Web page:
Phase 1C

  • People aged 65-74 years old
  • People with high-risk medical conditions aged 16-54

Phase 2

  • General Population


Currently, the vaccine is not available for purchase through private channels; however, we expect this to change as the knowledge around the risks and side effects increases and new vaccines with fewer logistical hurdles are available.

Requiring the Vaccine

While requiring vaccines in certain workplaces is not new (think the flu shot for health care workers), there is a lot of controversy around the COVID-19 vaccine given the rate at which it was developed, and many unknown questions surrounding the risks and long-term effects.

The EEOC has stated that employers can require the COVID-19 vaccine. If you’re planning on requiring your employees to get the vaccine once it becomes available to the general public, keep in mind that you need to offer reasonable accommodation for employees with disabilities and religious objections. This could mean, getting a different vaccine that doesn’t affect their medical condition, teleworking, or even reassigning the employee to another role. When communicating the vaccine requirement, the process for requesting accommodations should also be documented and clearly visible.

Employers can also ask employees for proof that they’ve received the COVID-19 vaccine, as it will not be considered a “medical examination” under the ADA. Keep in mind that questions you ask around the vaccine could get a little too close to disability-related questions that violate the ADA, so use caution with any pre-screening or vaccine-related questions.

A perhaps better approach that many employers are exploring is encouraging vaccination among employees through education, promoting community and personal well-being, and incorporating it into the company well-being program and strategy. In some environments, the need to require the vaccine may not be an issue because there is enough standalone employee interest without needing a mandate from the employer.

Recommendations for Employers

Given all of the unknowns around the vaccine’s availability for the general public at this stage, what should employers be focusing on right now? Here are a few ideas:

  • Look at the risk and role profile of your company. Are you able to work from home? Are some segments of your business able to work from home? Distancing measures are still some of the best ways to limit the spread, especially with the new variant and increasing cases. If you are a non-healthcare essential workplace, especially where people are in close contact with each other, stay up to date on your local and state guidance about availability for phase 1B in your area so you can begin offering vaccines as soon as reasonably possible.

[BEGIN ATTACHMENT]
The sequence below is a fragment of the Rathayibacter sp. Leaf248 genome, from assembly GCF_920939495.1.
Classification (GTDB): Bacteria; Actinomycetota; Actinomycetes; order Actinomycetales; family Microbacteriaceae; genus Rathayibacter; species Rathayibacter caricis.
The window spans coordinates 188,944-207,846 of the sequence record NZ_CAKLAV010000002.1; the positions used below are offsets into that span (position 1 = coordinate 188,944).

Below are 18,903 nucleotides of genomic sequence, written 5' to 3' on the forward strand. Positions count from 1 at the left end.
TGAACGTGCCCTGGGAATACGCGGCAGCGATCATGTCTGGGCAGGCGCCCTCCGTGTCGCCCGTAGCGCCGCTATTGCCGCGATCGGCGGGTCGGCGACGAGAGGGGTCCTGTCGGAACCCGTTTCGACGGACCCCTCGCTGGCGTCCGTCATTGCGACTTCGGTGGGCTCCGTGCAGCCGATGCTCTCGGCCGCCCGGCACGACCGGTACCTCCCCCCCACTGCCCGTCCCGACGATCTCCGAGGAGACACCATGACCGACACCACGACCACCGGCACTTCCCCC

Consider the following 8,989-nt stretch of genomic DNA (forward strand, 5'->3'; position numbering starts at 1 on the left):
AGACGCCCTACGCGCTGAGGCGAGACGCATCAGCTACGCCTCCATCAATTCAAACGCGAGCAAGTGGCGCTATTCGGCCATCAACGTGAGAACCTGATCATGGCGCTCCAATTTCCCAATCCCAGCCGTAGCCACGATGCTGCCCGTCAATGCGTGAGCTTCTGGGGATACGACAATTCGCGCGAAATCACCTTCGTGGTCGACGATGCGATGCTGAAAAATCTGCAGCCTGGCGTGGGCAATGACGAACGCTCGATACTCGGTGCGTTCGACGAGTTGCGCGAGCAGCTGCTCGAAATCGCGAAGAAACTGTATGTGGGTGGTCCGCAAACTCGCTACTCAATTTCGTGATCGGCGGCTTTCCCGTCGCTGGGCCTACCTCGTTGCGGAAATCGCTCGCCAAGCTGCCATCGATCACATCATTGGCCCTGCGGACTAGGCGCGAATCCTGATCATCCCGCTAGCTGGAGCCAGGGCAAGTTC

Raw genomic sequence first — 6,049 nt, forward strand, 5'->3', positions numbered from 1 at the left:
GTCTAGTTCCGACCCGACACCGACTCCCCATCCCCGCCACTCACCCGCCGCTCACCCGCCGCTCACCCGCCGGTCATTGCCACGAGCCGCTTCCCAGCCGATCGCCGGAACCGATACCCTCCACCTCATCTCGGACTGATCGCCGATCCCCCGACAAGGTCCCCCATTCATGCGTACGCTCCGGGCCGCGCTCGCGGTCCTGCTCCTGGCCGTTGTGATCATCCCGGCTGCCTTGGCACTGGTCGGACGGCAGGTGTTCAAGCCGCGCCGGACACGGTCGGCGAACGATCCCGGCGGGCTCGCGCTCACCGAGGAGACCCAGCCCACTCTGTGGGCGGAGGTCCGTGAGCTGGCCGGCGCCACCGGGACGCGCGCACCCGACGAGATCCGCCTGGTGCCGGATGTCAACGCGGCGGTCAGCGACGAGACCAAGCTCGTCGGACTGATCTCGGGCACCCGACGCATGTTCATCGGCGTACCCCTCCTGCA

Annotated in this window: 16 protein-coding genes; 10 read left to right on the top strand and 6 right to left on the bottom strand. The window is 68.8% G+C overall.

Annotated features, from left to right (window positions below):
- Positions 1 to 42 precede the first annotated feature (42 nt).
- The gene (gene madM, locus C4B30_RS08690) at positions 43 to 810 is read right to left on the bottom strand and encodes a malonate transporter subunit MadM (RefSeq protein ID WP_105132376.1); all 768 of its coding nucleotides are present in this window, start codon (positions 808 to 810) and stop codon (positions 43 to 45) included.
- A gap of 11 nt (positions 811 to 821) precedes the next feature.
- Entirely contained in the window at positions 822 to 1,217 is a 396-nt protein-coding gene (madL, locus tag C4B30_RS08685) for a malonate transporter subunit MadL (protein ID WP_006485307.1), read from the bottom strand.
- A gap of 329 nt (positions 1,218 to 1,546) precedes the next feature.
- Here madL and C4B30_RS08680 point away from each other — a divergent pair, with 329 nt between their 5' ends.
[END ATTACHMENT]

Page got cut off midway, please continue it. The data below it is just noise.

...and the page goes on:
• Gauge employee interest in the vaccine. Gathering some insights now into how many employees are interested in getting the vaccine, even at these early stages, will arm you with valuable information around the likelihood that you would need to require the vaccine. Polls and surveys are fast ways to get a pulse on the feelings of your employees.
  • Have a multifaceted plan. Keep in mind, what you do today does not have to be what you do tomorrow. You can recommend and encourage employees to receive the vaccine and then require it for any of the holdouts. In addition, the pandemic and vaccine landscape is changing by the day. Staying flexible will be required of us all as navigate the ever-changing environment.
  • Keep your mitigation practices in place. Even after employees are receiving the vaccine, plan to keep your symptom tracking, cleaning schedules, mask requirements, and social distancing policies in place. The vaccine data shows that it reduces the disease severity, but it is not yet known if it reduces transmission.